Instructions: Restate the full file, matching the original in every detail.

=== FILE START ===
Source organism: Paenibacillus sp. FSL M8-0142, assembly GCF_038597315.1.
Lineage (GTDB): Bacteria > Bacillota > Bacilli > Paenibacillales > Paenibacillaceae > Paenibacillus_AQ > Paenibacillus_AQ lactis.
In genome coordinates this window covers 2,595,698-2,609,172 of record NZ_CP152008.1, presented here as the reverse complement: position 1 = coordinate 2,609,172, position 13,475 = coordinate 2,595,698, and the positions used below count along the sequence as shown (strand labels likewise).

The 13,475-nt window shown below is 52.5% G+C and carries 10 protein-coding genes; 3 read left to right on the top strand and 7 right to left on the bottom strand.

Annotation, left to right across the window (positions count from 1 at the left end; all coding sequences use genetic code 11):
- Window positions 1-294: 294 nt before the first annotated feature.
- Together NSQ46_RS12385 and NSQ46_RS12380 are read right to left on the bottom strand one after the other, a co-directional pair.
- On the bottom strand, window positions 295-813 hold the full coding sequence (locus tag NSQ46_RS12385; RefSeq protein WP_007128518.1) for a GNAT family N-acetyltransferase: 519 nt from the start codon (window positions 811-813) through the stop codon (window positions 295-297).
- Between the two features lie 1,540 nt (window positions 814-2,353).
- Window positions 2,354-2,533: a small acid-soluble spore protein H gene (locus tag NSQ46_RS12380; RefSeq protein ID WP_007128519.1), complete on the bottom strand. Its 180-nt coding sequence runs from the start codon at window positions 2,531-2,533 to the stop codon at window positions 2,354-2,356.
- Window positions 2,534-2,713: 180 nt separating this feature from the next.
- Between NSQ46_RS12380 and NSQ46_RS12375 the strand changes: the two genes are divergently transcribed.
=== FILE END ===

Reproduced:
Source organism: Paenibacillus sp. FSL M8-0142, assembly GCF_038597315.1.
Lineage (GTDB): Bacteria > Bacillota > Bacilli > Paenibacillales > Paenibacillaceae > Paenibacillus_AQ > Paenibacillus_AQ lactis.
In genome coordinates this window covers 2,595,698-2,609,172 of record NZ_CP152008.1, presented here as the reverse complement: position 1 = coordinate 2,609,172, position 13,475 = coordinate 2,595,698, and the positions used below count along the sequence as shown (strand labels likewise).

The 13,475-nt window shown below is 52.5% G+C and carries 10 protein-coding genes; 3 read left to right on the top strand and 7 right to left on the bottom strand.

Annotation, left to right across the window (positions count from 1 at the left end; all coding sequences use genetic code 11):
- Window positions 1-294: 294 nt before the first annotated feature.
- Together NSQ46_RS12385 and NSQ46_RS12380 are read right to left on the bottom strand one after the other, a co-directional pair.
- On the bottom strand, window positions 295-813 hold the full coding sequence (locus tag NSQ46_RS12385; RefSeq protein WP_007128518.1) for a GNAT family N-acetyltransferase: 519 nt from the start codon (window positions 811-813) through the stop codon (window positions 295-297).
- Between the two features lie 1,540 nt (window positions 814-2,353).
- Window positions 2,354-2,533: a small acid-soluble spore protein H gene (locus tag NSQ46_RS12380; RefSeq protein ID WP_007128519.1), complete on the bottom strand. Its 180-nt coding sequence runs from the start codon at window positions 2,531-2,533 to the stop codon at window positions 2,354-2,356.
- Window positions 2,534-2,713: 180 nt separating this feature from the next.
- Between NSQ46_RS12380 and NSQ46_RS12375 the strand changes: the two genes are divergently transcribed.